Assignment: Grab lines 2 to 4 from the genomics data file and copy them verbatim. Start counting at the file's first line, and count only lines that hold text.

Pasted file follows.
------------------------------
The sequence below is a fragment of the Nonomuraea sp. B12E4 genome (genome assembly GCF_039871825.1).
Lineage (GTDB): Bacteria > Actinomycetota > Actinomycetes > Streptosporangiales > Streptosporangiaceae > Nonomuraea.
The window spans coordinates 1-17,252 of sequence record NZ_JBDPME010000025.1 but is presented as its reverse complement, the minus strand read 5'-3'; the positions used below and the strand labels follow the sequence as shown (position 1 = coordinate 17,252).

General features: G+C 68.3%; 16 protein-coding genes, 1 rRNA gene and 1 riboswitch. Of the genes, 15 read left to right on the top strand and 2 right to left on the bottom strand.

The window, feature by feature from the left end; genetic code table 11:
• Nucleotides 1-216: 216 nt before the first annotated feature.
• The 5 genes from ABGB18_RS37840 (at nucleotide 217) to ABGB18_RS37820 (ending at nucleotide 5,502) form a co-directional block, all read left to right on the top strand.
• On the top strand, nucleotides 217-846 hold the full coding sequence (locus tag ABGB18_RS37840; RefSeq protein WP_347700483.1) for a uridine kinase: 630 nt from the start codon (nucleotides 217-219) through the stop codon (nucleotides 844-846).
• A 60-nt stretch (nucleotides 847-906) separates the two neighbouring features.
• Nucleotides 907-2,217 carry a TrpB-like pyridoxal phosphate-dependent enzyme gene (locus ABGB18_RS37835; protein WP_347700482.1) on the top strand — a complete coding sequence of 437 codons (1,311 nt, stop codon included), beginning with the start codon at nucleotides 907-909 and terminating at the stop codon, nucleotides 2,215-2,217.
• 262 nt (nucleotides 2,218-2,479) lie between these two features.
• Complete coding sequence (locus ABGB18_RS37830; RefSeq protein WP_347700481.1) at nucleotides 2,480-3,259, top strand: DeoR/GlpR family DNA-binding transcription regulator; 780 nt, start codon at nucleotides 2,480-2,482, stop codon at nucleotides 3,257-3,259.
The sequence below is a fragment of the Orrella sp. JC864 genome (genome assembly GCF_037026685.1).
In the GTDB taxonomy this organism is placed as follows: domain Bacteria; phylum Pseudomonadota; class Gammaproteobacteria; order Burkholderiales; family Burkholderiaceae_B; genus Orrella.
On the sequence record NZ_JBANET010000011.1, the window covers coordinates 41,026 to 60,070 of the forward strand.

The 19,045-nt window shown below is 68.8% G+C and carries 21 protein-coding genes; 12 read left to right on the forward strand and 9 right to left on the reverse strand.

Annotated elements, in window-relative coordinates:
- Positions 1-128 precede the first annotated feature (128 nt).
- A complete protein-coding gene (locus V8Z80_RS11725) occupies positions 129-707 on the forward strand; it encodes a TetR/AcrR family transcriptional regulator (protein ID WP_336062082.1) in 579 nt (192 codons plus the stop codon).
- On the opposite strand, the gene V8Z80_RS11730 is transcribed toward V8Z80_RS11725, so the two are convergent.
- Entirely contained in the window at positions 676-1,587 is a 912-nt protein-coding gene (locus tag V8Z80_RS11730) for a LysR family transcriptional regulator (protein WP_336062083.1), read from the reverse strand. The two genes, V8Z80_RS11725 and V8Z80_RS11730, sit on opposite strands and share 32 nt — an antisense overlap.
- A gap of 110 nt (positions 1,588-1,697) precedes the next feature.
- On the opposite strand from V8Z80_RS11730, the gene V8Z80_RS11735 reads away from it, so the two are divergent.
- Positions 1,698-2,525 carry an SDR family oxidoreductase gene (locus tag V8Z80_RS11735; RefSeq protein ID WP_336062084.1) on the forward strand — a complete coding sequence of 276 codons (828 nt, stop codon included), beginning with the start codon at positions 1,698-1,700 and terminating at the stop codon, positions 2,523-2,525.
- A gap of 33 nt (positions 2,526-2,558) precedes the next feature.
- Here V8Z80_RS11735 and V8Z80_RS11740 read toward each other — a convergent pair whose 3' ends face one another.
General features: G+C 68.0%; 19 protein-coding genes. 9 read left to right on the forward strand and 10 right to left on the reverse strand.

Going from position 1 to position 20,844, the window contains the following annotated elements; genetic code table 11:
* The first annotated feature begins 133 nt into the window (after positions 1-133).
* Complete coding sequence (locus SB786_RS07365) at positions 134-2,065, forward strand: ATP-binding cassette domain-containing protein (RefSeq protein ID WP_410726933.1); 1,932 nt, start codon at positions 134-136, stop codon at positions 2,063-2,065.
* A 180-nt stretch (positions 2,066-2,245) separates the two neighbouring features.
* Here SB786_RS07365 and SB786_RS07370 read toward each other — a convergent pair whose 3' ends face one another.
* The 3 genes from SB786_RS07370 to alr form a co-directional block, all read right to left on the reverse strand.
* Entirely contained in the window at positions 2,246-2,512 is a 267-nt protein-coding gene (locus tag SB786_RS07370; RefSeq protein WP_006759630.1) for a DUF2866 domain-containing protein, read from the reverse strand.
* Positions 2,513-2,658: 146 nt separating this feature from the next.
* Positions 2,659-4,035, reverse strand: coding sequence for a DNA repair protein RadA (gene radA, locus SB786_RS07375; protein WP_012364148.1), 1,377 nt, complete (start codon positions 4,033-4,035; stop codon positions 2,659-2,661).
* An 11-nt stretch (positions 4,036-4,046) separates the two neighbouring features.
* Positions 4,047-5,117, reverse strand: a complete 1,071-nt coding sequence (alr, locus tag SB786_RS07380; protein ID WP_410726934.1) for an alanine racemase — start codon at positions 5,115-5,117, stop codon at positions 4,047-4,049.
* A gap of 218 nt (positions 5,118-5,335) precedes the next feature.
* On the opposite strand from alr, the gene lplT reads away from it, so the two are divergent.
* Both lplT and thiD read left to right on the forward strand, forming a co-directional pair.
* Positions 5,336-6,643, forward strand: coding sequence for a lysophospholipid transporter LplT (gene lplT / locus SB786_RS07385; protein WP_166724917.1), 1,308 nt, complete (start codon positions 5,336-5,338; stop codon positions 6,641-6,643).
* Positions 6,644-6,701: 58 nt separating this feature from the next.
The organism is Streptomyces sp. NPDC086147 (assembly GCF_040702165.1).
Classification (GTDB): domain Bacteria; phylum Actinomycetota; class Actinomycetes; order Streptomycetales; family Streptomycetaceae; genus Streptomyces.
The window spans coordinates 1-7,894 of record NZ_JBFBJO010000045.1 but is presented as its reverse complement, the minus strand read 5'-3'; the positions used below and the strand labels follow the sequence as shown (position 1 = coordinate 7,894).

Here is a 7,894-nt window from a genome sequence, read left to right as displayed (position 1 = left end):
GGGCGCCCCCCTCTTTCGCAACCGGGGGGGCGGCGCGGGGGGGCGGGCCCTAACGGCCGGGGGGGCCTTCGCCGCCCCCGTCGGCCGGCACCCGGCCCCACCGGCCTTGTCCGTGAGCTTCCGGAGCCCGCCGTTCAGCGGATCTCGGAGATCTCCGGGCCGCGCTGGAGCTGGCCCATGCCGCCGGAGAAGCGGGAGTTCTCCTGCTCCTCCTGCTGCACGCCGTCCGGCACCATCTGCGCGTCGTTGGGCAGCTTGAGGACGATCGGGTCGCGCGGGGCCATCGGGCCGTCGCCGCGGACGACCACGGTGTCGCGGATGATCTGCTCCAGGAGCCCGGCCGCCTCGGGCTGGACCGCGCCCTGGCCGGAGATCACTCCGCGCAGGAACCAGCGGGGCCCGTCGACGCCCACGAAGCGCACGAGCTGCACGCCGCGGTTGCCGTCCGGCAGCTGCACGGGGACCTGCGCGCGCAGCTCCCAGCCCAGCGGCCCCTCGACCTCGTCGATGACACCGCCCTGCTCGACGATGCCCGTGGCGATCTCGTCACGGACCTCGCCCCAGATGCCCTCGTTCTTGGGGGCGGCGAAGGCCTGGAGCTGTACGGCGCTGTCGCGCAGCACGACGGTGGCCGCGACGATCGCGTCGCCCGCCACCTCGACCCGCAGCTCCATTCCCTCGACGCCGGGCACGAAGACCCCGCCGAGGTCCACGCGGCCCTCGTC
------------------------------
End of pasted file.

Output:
Lineage (GTDB): Bacteria > Actinomycetota > Actinomycetes > Streptosporangiales > Streptosporangiaceae > Nonomuraea.
The window spans coordinates 1-17,252 of sequence record NZ_JBDPME010000025.1 but is presented as its reverse complement, the minus strand read 5'-3'; the positions used below and the strand labels follow the sequence as shown (position 1 = coordinate 17,252).

General features: G+C 68.3%; 16 protein-coding genes, 1 rRNA gene and 1 riboswitch. Of the genes, 15 read left to right on the top strand and 2 right to left on the bottom strand.